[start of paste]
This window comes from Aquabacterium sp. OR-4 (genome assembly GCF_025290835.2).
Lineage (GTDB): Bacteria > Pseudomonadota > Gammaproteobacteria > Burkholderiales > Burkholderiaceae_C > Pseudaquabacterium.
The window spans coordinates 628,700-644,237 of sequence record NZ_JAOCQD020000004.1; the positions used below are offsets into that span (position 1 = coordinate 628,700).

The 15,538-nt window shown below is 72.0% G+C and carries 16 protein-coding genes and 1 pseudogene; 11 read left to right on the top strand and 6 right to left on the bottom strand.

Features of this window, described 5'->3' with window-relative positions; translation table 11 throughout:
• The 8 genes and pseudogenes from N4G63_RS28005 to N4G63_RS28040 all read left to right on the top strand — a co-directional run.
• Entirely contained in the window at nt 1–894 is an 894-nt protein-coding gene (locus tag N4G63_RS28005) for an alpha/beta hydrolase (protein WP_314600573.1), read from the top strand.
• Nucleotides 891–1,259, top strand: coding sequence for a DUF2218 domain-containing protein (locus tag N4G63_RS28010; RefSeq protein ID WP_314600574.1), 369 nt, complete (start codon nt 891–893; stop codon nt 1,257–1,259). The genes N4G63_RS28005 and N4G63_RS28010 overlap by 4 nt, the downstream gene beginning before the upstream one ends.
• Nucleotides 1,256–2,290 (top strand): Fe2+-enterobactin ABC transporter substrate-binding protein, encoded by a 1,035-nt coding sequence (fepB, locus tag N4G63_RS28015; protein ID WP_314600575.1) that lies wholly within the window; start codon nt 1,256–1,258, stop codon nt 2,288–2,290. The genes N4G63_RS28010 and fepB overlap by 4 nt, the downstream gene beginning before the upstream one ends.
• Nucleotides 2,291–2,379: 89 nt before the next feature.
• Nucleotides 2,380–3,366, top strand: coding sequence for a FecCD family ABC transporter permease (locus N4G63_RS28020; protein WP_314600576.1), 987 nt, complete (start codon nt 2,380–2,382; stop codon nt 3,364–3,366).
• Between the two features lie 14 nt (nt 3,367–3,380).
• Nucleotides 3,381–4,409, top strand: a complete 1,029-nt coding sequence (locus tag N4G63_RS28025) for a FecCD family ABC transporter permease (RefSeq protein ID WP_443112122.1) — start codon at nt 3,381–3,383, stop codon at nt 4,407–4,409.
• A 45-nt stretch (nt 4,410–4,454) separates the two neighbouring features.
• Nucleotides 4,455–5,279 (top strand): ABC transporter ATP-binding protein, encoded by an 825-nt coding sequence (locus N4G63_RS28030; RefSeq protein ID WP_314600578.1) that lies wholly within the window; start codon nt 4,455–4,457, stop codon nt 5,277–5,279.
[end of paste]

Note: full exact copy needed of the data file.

This window comes from Aquabacterium sp. OR-4 (genome assembly GCF_025290835.2).
Lineage (GTDB): Bacteria > Pseudomonadota > Gammaproteobacteria > Burkholderiales > Burkholderiaceae_C > Pseudaquabacterium.
The window spans coordinates 628,700-644,237 of sequence record NZ_JAOCQD020000004.1; the positions used below are offsets into that span (position 1 = coordinate 628,700).

The 15,538-nt window shown below is 72.0% G+C and carries 16 protein-coding genes and 1 pseudogene; 11 read left to right on the top strand and 6 right to left on the bottom strand.

Features of this window, described 5'->3' with window-relative positions; translation table 11 throughout:
• The 8 genes and pseudogenes from N4G63_RS28005 to N4G63_RS28040 all read left to right on the top strand — a co-directional run.
• Entirely contained in the window at nt 1–894 is an 894-nt protein-coding gene (locus tag N4G63_RS28005) for an alpha/beta hydrolase (protein WP_314600573.1), read from the top strand.
• Nucleotides 891–1,259, top strand: coding sequence for a DUF2218 domain-containing protein (locus tag N4G63_RS28010; RefSeq protein ID WP_314600574.1), 369 nt, complete (start codon nt 891–893; stop codon nt 1,257–1,259). The genes N4G63_RS28005 and N4G63_RS28010 overlap by 4 nt, the downstream gene beginning before the upstream one ends.
• Nucleotides 1,256–2,290 (top strand): Fe2+-enterobactin ABC transporter substrate-binding protein, encoded by a 1,035-nt coding sequence (fepB, locus tag N4G63_RS28015; protein ID WP_314600575.1) that lies wholly within the window; start codon nt 1,256–1,258, stop codon nt 2,288–2,290. The genes N4G63_RS28010 and fepB overlap by 4 nt, the downstream gene beginning before the upstream one ends.
• Nucleotides 2,291–2,379: 89 nt before the next feature.
• Nucleotides 2,380–3,366, top strand: coding sequence for a FecCD family ABC transporter permease (locus N4G63_RS28020; protein WP_314600576.1), 987 nt, complete (start codon nt 2,380–2,382; stop codon nt 3,364–3,366).
• Between the two features lie 14 nt (nt 3,367–3,380).
• Nucleotides 3,381–4,409, top strand: a complete 1,029-nt coding sequence (locus tag N4G63_RS28025) for a FecCD family ABC transporter permease (RefSeq protein ID WP_443112122.1) — start codon at nt 3,381–3,383, stop codon at nt 4,407–4,409.
• A 45-nt stretch (nt 4,410–4,454) separates the two neighbouring features.
• Nucleotides 4,455–5,279 (top strand): ABC transporter ATP-binding protein, encoded by an 825-nt coding sequence (locus N4G63_RS28030; RefSeq protein ID WP_314600578.1) that lies wholly within the window; start codon nt 4,455–4,457, stop codon nt 5,277–5,279.